IOL selection in routine cataract surgery is best managed by the anterior segment surgeon in consultation with the patient. In patients with complex pathologies in both the anterior and posterior segment, however, it is important for retina subspecialists to understand the characteristics of different types of IOLs to facilitate optimal IOL selection when necessary (Table).

IOL technology has evolved at a rapid pace and will continue to do so. Given that the tamponade materials used in retina surgery interact in various ways with different IOL designs and materials based on each model’s characteristics, and that changing technology may affect what we thought we knew about retina surgery’s consequences on IOLs, the three of us sought an expert to field questions about the relationships between IOLs and retina surgery.

We found that expert in Liliana Werner, MD, PhD, a Professor of Ophthalmology and Visual Sciences and Codirector of the Intermountain Ocular Research Center at the John A. Moran Eye Center at the University of Utah in Salt Lake City. Dr. Werner’s doctoral research explored the nature of biomaterials, centering on interactions between ocular tissues and different IOL designs, materials, and surface modifications. She has a uniquely qualified perspective on the interactions between retina surgery and IOL selection.

—Omesh Gupta, MD, MBA; Jason Hsu, MD; and Allen C. Ho, MD


Some hydrophilic acrylic IOLs become opacified after exposure to air, gas, or oil tamponade, whereas other IOLs remain clear. What is the relationship between the type of tamponade used during retina surgery and the rate or risk of IOL opacification in the postsurgical period?


• Retina subspecialists need to be familiar with certain characteristics of IOL materials to achieve the best outcomes in some complicated cases.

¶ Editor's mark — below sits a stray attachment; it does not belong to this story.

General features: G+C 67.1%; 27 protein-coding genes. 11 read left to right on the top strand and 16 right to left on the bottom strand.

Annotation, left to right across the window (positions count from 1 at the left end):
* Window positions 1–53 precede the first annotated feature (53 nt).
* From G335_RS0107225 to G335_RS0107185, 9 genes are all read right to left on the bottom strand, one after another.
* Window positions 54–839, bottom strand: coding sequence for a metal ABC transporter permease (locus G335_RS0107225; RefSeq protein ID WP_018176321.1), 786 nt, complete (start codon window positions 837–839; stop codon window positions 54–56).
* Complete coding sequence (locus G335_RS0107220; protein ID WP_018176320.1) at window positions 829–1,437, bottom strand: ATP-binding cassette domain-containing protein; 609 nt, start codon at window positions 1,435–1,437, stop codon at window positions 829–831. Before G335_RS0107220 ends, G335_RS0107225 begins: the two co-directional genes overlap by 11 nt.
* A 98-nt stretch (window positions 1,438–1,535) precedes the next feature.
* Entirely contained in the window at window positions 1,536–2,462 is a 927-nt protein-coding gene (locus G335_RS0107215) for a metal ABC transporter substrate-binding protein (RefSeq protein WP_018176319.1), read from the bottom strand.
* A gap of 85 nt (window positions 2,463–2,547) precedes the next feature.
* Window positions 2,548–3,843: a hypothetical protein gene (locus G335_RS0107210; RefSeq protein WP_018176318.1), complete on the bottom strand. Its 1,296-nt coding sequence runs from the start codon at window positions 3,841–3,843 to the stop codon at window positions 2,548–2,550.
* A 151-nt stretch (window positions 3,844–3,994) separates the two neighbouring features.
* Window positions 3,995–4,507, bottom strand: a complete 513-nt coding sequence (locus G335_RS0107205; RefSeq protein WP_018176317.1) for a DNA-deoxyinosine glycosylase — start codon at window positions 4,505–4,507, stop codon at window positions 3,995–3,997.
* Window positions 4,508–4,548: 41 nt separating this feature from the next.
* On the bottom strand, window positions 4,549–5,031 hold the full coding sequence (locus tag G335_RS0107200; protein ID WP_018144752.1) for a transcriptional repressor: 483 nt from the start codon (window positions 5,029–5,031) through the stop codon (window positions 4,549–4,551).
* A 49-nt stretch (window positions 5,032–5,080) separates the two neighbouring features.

• Hydrophilic acrylic IOLs can develop localized calcification on the anterior surface and subsurface of the optic, generally limited to the area of the capsulorhexis opening.

• Silicone oil droplets can remain stuck to the posterior surface of a silicone IOL after oil removal.

Figure 1. A hydrophilic acrylic IOL explanted after pars plana vitrectomy, exhibiting localized calcification on the anterior optic surface and subsurface.

Liliana Werner, MD, PhD: We have analyzed different hydrophilic acrylic IOLs explanted because of a localized form of calcification on the anterior surface and subsurface of the optic, in an area generally limited by the capsulorhexis opening (Figure 1). Many cases were related to posterior lamellar keratoplasty techniques, such as Descemet-stripping endothelial keratoplasty (also known as DSEK) or Descemet-stripping automated endothelial keratoplasty (also known as DSAEK).1 Retrospective studies on those types of cases demonstrated that the rate of this complication could be as high as 9.7%.2 It appears that, in the instances of calcification, repeated intracameral air or gas injections were performed.

More recently, we have analyzed at least 30 other cases in which the same pattern of calcification occurred after procedures in the posterior segment, such as pars plana vitrectomy with gas or silicone oil, or after intravitreal injections of anti-VEGF agents. We do not know the rate of this complication after procedures in the posterior segment yet, as there are still no clinical studies done to verify it.

Calcification occurs in the area where the optic contacts the aqueous humor. Therefore, the key in these eyes implanted with hydrophilic acrylic IOLs—of various manufacturers and designs—may be a chronic disruption of the blood-aqueous barrier with a change in the aqueous humor occurring after repeated intraocular procedures. It is possible that the nature of the tamponade and the direct contact between the tamponade with the IOL do not represent the main factors.


Are there special considerations for retina subspecialists encountering a patient implanted with a multifocal IOL?

Dr. Werner: There are some studies suggesting that the view of the retina through multifocal lenses can represent a challenge. In a study done to determine the quality of the image of a grating target placed in the vitreous of isolated pig eyes and photographed through implanted refractive and diffractive multifocal IOLs, the authors found that both refractive and diffractive multifocal IOLs reduced the contrast of the retinal image when viewed through a flat corneal contact lens, but the image was less defocused when viewed through a widefield-viewing contact lens.3

Another study assessed the effect of multifocal IOLs on the accuracy of retinal OCT, comparing eyes with diffractive multifocal lenses and eyes with aspheric monofocal IOLs. The authors found no differences between the groups regarding macular thickness or volume measurements. Retinal OCT image quality was lower in the multifocal group, and these lenses were associated with a decrease in OCT image quality. However, this fact did not seem to compromise the accuracy of spectral-domain OCT retinal measurements.4